Nikon Coolpix P600 review

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Nikon P600 belongs to what is called ultra-zoom camera category. It is the successor to the well received P520 model and promises even more: optical zoom is now ramped up to 60x (24-1440mm), it has 16 megapixel back illuminated sensor, Full HD video, articulated LCD and EVF and a bunch of advanced features. I reviewed P520 10 months ago and on a generally well performing camera found some aspects that should be a bit better, like auto focus speed and inability to manually choose between LCD and EVF. Please read on to find out how I liked the Nikon Coolpix P600.


  • Announced: 2014.
  • Type: Advanced ultra-compact
  • Dimensions: 125 x 85 x 107 mm (4.92 x 3.35 x 4.21″)
  • Weight: 565g (with battery)
  • Sensor: 1/2.3″ (6.17 x 4.55 mm), 16 MP (4608 x 3456 pixels)
  • Lens: (60x) 24-1440mm (35mm eq.), F/3.3-6.5
  • Image stabilization: Yes (in the lens)
  • Dust and moisture protection: No
  • Flash: Built-in pop-up flash
  • Continuous shooting: 7 fps
  • LCD screen: 3″, 921,000 dots, articulated
  • Memory card: SD, SDHC, SDXC
  • Battery: Li-Ion EN-EL23
  • Video: 1920 x 1080 @ 30p, 1280 x 720 @ 60p, 640 x 480 @ 120p
  • Connectors: micro USB 2.0, micro HDMI, Wi-Fi built-in


Build quality is excellent for this camera class. Nikon P600 is built from tightly assembled plastic. Hand grip is very big and covered with non slippery rubber so it fits in my palm perfectly. Combined with the rubber thumb-rest on the back, P520 offers very secure grip. The camera is not very heavy and can be held without fatigue for hours. The design is also quite attractive, at least in my opinion and the camera is available in several colors (depending on the country).

Besides usual controls, P600 has twin control dials which are both operated with the thumb. If you use the camera in manual exposure mode, one will operate shutter speed and the other aperture value. They can also be used for menu navigation (one browses through the options, the other one changes them).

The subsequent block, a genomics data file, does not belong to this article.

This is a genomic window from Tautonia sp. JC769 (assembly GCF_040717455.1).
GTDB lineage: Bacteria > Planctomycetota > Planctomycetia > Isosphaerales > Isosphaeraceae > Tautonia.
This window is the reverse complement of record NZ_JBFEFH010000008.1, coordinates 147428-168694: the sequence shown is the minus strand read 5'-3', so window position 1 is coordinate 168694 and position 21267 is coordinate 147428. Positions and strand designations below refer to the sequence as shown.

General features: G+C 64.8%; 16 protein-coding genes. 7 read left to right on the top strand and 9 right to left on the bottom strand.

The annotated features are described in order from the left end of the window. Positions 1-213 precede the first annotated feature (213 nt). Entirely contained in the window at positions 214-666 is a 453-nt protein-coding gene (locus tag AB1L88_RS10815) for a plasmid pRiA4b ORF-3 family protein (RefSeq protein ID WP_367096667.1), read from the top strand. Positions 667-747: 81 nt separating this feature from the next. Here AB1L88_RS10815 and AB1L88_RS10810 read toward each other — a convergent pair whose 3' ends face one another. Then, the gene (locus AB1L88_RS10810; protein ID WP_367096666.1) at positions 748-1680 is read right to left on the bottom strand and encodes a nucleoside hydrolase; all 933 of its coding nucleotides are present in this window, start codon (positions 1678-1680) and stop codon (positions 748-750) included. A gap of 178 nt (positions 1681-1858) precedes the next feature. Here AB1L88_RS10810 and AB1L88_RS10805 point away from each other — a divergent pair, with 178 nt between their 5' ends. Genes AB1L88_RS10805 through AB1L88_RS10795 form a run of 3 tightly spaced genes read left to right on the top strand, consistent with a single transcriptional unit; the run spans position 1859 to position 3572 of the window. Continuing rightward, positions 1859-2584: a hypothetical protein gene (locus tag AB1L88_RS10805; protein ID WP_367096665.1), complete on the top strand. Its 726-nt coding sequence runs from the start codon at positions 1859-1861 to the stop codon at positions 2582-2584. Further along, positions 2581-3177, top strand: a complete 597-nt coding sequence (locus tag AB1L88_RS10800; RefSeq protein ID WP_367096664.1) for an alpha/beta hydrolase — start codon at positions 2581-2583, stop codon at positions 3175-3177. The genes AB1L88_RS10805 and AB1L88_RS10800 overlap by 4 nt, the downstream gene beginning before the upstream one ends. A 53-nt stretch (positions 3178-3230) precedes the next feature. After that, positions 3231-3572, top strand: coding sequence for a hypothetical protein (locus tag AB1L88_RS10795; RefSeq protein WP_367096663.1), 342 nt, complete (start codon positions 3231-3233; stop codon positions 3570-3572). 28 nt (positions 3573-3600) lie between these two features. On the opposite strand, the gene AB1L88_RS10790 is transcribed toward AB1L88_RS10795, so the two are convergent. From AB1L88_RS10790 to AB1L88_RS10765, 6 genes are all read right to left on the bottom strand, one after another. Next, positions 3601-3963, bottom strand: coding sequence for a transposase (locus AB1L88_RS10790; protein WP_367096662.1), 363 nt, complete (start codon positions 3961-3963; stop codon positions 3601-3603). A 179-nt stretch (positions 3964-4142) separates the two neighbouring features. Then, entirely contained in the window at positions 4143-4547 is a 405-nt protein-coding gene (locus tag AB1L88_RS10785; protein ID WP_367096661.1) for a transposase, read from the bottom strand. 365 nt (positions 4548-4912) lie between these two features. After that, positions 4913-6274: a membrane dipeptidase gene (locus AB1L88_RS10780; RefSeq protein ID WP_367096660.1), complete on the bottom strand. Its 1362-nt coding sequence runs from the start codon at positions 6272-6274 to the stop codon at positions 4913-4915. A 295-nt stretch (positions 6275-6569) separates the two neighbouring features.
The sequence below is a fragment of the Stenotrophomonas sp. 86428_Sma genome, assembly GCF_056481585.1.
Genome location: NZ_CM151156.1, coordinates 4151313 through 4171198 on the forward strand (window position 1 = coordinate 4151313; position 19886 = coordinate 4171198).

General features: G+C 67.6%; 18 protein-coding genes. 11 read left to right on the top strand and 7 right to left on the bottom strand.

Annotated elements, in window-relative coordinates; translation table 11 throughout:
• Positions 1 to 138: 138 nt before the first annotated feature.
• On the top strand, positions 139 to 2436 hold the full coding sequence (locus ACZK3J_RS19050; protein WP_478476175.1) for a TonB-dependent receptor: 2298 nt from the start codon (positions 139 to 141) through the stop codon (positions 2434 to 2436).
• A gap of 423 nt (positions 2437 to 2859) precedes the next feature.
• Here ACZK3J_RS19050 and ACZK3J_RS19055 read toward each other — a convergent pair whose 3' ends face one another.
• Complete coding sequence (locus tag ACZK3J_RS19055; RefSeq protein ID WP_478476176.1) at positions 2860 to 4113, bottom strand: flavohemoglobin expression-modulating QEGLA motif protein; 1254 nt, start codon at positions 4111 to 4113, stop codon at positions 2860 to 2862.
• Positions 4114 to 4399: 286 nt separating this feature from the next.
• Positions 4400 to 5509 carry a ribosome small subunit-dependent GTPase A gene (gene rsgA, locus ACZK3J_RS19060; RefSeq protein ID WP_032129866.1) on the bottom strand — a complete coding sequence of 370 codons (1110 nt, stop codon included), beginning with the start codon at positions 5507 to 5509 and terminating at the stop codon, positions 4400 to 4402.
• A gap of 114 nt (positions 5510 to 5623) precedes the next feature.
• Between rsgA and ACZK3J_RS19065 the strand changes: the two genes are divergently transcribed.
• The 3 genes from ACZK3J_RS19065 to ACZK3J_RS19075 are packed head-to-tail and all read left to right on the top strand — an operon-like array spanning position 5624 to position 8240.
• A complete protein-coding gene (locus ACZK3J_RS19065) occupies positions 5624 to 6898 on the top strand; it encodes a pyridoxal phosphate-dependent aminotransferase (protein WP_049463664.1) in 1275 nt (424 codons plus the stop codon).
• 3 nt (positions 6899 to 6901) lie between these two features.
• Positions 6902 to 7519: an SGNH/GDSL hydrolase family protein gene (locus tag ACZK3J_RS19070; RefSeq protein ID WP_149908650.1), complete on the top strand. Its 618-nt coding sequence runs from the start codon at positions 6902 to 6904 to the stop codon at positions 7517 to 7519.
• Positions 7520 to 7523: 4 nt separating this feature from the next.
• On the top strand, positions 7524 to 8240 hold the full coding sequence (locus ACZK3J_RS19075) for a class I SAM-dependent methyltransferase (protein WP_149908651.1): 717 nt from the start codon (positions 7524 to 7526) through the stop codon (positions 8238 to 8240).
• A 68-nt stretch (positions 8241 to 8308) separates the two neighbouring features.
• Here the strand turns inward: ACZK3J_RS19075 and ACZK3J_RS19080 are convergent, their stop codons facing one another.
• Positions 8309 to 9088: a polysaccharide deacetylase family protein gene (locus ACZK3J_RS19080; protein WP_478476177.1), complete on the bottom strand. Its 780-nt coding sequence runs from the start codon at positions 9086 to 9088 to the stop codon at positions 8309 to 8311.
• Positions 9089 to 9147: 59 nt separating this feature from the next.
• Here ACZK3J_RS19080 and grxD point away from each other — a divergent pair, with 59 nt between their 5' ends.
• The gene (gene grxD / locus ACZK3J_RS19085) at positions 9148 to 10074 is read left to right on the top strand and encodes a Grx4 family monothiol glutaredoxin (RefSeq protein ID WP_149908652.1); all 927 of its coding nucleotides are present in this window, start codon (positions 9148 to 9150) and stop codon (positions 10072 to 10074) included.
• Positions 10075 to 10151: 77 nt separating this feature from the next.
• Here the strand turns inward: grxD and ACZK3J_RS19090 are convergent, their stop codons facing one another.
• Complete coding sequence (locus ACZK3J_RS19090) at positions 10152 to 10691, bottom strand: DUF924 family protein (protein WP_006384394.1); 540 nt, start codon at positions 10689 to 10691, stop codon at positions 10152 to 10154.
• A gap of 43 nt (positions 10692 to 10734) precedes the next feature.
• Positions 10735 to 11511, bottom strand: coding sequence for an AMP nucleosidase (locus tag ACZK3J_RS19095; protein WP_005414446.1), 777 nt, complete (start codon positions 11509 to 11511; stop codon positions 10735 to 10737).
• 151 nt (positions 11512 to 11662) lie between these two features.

Nikon P600 has one of the largest optical zooms on the market. 60X zoom translate to 24-1440mm in 35 mm equivalent. It has optical stabilization and it works fine but there are limits what can be stabilized at 1440mm.

The lens looks relatively sharp considering the immense zoom range, but I would always trade high zoom for even sharper lens with less zoom. Ultimately, it does not matter since the image quality is restricted by the bad sensor, not the lens (more on that later).

Below: comparison of extreme zoom settings on P600:


Auto focus is reasonably good on wide angle in good light. The problems start when you use optical zoom. Above 600-700mm AF needs 3-5 seconds in good light and even more (6-7 sec.) in lower light. It is even worse when recording videos, as it falls out of focus somewhere around 800mm and needs 10-15 seconds to find focus (take a look at the video sample with the ducks in the video chapter below). This is a big problem since the point of the camera with 60x optical zoom is to use it. In real life you can shoot only stationary objects at maximum optical zoom since AF cannot match moving ones. I tried to get some nice duck photos for this review but only two of them out of around 20 were acceptable; by the time P600 focused, duck already swam away out of focus.


The most important aspect of any camera is the image quality. If it’s no good, all the bells and whistles on the camera are useless. Sadly, this is the case with the Coolpix P600. The sensor is small (1/2.3″) and has 16 megapixels. Even if it has some quality in it, it’s all ruined by noise reductions. Images are mostly smudged and without any details in them. Dull colors can be tweaked, but there is no cure for destroyed details in images. Dynamic range can also be a problem, especially in sunlight.

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